How to create a strong data science project portfolio that lands you a job

7 min read

Okay, you’re probably here because you’ve got just a few months to graduate and the projects section of your resume is blank. Or you’re just an inquisitive little nerd scraping the WWW for ways to crack that dream job. Either way, you’re not alone and there are ten thousand others trying to build a great Data Science portfolio to land them a good job. Look no further, we’ll try our best to help you on how to make a portfolio that catches the recruiter’s eye!

David “Trent” Salazar‘s portfolio is a great example of a wholesome one and Sajal Sharma’s, is a good example of how one can display their Data Science Portfolios on a platform like Github.

Companies are on the lookout for employees who can add value to the business. To showcase this on your resume effectively, the first step is to understand the different ways in which you can add value.

4 things you need to show in a data science portfolio

Data science can be broken down into 4 broad areas:

  1. Obtaining insights from data and presenting them to the business leaders
  2. Designing an application that directly benefits the customer
  3. Designing an application or system that directly benefits other teams in the organisation
  4. Sharing expertise on data science with other teams

You’ll need to ensure that your portfolio portrays all or at least most of the above, in order to easily make it through a job selection. So let’s see what we can do to make a great portfolio.

Demonstrate that you know what you’re doing

So the idea is to show the recruiter that you’re capable of performing the critical aspects of Data Science, i.e. import a data set, clean the data, extract useful information from the data using various techniques, and finally visualise the findings and communicate them. Apart from the technical skills, there are a few soft skills that are expected as well. For instance, the ability to communicate and collaborate with others, the ability to reason and take the initiative when required. If your project is actually able to communicate these things, you’re in!

Stay focused and be specific

You might know a lot, but rather than throwing all your skills, projects and knowledge in the employer’s face, it’s always better to be focused on doing something and doing it right. Just as you’d do in your resume, keeping things short and sweet, you can implement this while building your portfolio too. Always remember, the interviewer is looking for specific skills.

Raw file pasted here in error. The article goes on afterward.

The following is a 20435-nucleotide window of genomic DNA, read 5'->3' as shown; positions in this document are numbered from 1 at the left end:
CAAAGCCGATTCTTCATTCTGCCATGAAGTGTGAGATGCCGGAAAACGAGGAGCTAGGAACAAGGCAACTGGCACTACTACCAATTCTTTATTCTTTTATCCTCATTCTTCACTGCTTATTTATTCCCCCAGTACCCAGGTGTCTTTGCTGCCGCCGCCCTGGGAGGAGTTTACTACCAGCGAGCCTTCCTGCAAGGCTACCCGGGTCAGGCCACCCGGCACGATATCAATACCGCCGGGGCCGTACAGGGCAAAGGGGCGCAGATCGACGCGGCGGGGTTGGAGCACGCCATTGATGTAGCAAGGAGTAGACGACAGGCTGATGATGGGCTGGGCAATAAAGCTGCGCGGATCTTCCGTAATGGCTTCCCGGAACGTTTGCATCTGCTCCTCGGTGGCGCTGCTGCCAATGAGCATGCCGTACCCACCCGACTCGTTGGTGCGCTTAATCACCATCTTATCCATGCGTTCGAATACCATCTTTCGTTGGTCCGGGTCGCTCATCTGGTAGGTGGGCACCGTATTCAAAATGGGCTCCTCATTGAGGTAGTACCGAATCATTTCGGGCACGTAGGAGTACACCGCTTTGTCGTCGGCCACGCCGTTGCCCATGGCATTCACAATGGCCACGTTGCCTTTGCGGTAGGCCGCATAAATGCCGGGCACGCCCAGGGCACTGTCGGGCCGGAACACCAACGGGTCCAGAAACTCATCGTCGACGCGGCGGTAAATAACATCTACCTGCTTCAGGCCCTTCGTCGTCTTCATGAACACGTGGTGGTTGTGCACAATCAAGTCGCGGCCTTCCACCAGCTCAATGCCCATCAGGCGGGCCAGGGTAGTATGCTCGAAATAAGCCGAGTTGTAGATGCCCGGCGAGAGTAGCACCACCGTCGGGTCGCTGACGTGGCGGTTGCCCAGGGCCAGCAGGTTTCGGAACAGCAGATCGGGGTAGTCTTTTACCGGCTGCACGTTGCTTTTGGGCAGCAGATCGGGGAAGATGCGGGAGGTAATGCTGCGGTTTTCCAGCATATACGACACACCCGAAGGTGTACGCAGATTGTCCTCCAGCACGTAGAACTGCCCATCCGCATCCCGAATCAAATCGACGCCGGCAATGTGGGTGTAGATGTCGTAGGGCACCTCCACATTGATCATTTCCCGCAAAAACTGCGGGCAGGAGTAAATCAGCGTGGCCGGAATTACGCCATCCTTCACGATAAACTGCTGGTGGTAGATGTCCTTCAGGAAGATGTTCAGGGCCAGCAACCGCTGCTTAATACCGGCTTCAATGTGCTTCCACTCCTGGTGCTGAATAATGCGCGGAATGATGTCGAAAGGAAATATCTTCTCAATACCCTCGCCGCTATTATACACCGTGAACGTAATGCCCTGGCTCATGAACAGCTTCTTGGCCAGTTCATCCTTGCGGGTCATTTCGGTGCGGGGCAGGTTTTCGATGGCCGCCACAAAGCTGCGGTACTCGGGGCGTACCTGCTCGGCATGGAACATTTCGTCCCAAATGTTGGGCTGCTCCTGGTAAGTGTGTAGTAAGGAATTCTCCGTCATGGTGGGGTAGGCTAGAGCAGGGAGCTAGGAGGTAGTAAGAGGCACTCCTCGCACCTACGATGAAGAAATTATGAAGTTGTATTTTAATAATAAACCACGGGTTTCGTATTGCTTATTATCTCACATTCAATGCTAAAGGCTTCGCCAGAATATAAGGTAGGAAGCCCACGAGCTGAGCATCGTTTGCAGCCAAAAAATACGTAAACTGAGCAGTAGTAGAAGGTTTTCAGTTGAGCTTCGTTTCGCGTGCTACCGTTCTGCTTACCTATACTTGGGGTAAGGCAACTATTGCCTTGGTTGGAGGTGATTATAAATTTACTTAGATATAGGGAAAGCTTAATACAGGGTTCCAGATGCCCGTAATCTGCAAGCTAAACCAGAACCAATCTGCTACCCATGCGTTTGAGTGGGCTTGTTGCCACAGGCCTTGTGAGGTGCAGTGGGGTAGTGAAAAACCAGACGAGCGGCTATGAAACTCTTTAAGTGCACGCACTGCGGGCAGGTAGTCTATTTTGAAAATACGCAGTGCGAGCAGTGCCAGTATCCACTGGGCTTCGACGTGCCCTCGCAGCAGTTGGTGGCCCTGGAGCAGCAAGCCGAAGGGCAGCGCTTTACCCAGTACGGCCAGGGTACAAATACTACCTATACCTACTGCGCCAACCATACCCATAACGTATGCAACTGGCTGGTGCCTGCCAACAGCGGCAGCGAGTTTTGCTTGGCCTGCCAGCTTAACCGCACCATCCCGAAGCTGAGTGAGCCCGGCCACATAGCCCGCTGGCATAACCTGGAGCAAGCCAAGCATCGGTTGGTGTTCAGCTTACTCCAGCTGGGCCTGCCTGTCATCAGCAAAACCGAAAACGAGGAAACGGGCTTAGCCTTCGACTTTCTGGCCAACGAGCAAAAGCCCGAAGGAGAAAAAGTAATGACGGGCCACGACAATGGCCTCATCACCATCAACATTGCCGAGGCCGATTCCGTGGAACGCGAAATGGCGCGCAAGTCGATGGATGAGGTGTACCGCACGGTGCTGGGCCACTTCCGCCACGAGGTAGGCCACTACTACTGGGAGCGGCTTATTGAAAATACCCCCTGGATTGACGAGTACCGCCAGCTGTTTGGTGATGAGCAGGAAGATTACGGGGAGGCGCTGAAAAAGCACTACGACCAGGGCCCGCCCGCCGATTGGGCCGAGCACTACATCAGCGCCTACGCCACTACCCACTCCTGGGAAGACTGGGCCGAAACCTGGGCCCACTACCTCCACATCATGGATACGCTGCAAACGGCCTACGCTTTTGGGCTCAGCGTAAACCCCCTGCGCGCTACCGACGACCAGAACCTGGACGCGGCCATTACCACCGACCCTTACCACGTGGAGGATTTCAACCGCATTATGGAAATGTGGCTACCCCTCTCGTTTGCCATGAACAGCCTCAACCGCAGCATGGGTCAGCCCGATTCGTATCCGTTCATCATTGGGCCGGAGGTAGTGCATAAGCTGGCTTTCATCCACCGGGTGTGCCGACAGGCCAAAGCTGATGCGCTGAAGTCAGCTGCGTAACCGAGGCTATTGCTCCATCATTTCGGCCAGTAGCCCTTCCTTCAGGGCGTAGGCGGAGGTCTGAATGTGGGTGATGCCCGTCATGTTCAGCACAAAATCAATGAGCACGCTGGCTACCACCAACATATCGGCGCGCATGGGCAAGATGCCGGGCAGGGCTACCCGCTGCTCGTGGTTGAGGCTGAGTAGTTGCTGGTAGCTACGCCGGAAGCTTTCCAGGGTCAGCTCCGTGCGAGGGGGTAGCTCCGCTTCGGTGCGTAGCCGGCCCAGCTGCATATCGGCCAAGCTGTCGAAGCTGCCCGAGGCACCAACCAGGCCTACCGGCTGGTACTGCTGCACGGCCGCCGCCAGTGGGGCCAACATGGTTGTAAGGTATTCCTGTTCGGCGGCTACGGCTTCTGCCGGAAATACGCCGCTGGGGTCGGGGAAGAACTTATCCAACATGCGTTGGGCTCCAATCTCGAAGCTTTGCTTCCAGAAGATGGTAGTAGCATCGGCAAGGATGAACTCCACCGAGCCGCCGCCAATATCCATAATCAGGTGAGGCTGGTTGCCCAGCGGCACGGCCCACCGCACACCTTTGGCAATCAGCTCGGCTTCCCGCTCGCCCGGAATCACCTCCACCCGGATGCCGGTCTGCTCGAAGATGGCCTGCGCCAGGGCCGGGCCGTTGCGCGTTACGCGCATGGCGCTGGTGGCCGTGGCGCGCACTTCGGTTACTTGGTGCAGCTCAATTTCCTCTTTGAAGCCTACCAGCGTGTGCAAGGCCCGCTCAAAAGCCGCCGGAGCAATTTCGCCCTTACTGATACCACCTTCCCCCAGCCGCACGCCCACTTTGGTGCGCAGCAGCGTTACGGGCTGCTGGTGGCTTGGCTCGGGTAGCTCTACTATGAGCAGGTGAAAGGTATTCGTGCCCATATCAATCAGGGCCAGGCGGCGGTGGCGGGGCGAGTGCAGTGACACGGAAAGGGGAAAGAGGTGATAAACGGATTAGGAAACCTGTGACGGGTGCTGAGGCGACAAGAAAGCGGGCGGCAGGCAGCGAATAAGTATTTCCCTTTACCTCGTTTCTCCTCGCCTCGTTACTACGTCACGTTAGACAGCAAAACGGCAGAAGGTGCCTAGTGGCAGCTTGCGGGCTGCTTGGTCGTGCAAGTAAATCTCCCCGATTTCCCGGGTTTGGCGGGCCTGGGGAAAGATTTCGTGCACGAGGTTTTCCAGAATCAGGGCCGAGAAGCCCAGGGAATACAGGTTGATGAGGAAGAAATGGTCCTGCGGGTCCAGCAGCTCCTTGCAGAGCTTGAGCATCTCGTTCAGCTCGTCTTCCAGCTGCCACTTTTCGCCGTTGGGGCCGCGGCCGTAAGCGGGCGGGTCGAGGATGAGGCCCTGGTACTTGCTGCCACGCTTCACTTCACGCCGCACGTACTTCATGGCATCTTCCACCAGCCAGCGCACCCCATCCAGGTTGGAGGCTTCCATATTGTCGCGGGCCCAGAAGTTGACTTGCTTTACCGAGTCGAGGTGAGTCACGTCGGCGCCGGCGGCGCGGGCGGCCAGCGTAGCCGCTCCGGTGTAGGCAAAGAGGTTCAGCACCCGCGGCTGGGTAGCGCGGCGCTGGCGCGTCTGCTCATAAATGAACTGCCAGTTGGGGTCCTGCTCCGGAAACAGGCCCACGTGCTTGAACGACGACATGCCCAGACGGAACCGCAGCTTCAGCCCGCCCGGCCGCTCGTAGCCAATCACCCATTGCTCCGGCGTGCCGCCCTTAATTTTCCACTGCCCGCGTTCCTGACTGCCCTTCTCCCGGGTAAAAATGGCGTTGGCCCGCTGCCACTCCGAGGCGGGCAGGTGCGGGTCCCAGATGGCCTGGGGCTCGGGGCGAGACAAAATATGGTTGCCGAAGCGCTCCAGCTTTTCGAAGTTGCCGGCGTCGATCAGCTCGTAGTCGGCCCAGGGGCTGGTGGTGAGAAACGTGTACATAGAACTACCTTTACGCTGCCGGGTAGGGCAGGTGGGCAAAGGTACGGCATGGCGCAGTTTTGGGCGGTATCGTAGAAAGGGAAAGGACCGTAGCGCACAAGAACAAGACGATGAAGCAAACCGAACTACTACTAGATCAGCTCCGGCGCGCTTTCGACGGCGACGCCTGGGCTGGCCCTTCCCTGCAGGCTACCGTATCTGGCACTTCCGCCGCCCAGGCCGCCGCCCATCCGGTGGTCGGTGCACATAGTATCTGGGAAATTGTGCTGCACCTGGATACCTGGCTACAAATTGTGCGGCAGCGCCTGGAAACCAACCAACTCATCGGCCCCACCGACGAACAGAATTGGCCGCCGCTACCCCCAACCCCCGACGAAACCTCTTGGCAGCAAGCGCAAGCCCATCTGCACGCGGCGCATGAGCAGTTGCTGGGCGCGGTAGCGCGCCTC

Research the data science job market

Find 5-6 jobs, probably from Linkedin or Indeed, that interest you and go through their descriptions thoroughly. Understand what kind of skills the employer is looking for. For example, it could be classification, machine learning, statistical modeling or regression. Pick up the tools that are required for the job – for example, Python, R, TensorFlow, Hadoop, or whatever might get the job done. If you don’t know how to use that tool, you’ll want to skill-up as you work your way through the projects. Also, identify the kind of data that they would like you to be working on, like text or numerical, etc. Now, once you have this information at hand, start building your project around these skills and tools.

Be a problem solver

Working on projects that are not actual ‘problems’ that you’re solving, won’t stand out in your portfolio. The closer your projects are to the real-world, the easier it will be for the recruiter to make their decision to choose you. This will also showcase your analytical skills and how you’ve applied data science to solve a prevailing problem.

Put at least 3 diverse projects in your data science portfolio

A nice way to create a portfolio is to list 3 good projects that are diverse in nature. Here are some interesting projects to get you started on your portfolio:

Data Cleaning and wrangling

Data Cleaning is one of the most critical tasks that a data scientist performs. By taking a group of diverse data sets, consolidating and making sense of them, you’re giving the recruiter confidence that you know how to prep them for analysis. For example, you can take Twitter or Whatsapp data and clean it for analysis. The process is pretty simple; you first find a “dirty” data set, then spot an interesting angle to approach the data from, clean it up and perform analysis on it, and finally present your findings.